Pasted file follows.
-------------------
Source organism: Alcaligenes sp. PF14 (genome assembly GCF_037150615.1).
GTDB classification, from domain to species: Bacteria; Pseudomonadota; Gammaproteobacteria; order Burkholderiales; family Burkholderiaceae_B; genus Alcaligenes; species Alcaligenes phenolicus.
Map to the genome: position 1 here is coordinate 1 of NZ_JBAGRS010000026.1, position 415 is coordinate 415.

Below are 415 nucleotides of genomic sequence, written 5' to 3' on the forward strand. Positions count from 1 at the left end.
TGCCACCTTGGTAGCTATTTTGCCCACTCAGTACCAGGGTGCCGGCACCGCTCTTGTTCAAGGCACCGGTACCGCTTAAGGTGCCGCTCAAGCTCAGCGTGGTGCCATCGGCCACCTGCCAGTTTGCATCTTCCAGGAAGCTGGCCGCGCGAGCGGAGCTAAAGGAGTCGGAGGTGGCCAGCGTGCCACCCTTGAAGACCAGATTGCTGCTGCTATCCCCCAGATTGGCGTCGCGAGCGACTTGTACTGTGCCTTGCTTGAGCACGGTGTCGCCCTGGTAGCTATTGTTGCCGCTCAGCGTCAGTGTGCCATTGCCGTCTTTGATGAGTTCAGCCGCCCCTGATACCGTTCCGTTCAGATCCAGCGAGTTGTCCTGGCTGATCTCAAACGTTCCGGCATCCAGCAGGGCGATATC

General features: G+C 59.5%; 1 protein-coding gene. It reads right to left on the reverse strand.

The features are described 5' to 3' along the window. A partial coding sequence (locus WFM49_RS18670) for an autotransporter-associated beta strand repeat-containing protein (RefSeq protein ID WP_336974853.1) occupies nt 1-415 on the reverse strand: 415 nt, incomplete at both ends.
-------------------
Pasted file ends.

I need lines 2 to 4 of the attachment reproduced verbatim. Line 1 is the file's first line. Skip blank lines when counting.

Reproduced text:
GTDB classification, from domain to species: Bacteria; Pseudomonadota; Gammaproteobacteria; order Burkholderiales; family Burkholderiaceae_B; genus Alcaligenes; species Alcaligenes phenolicus.
Map to the genome: position 1 here is coordinate 1 of NZ_JBAGRS010000026.1, position 415 is coordinate 415.

Below are 415 nucleotides of genomic sequence, written 5' to 3' on the forward strand. Positions count from 1 at the left end.